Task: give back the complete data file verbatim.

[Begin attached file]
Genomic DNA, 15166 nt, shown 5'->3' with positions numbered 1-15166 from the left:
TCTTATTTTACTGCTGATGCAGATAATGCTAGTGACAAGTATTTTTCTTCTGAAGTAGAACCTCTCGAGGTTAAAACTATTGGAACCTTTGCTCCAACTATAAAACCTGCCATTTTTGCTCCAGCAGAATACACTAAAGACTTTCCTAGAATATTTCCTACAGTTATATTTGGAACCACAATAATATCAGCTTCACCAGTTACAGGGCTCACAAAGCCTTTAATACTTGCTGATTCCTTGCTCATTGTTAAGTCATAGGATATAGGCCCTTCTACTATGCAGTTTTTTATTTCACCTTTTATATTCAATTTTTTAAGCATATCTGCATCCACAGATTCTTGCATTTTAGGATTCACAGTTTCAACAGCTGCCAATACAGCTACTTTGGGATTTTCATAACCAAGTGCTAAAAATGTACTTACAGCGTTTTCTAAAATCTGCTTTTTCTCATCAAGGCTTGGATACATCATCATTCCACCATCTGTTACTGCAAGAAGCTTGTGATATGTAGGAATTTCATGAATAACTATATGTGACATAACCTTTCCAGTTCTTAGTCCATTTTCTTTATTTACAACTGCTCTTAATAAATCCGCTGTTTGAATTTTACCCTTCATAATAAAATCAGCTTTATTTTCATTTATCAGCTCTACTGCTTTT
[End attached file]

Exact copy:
Genomic DNA, 15166 nt, shown 5'->3' with positions numbered 1-15166 from the left:
TCTTATTTTACTGCTGATGCAGATAATGCTAGTGACAAGTATTTTTCTTCTGAAGTAGAACCTCTCGAGGTTAAAACTATTGGAACCTTTGCTCCAACTATAAAACCTGCCATTTTTGCTCCAGCAGAATACACTAAAGACTTTCCTAGAATATTTCCTACAGTTATATTTGGAACCACAATAATATCAGCTTCACCAGTTACAGGGCTCACAAAGCCTTTAATACTTGCTGATTCCTTGCTCATTGTTAAGTCATAGGATATAGGCCCTTCTACTATGCAGTTTTTTATTTCACCTTTTATATTCAATTTTTTAAGCATATCTGCATCCACAGATTCTTGCATTTTAGGATTCACAGTTTCAACAGCTGCCAATACAGCTACTTTGGGATTTTCATAACCAAGTGCTAAAAATGTACTTACAGCGTTTTCTAAAATCTGCTTTTTCTCATCAAGGCTTGGATACATCATCATTCCACCATCTGTTACTGCAAGAAGCTTGTGATATGTAGGAATTTCATGAATAACTATATGTGACATAACCTTTCCAGTTCTTAGTCCATTTTCTTTATTTACAACTGCTCTTAATAAATCCGCTGTTTGAATTTTACCCTTCATAATAAAATCAGCTTTATTTTCATTTATCAGCTCTACTGCTTTT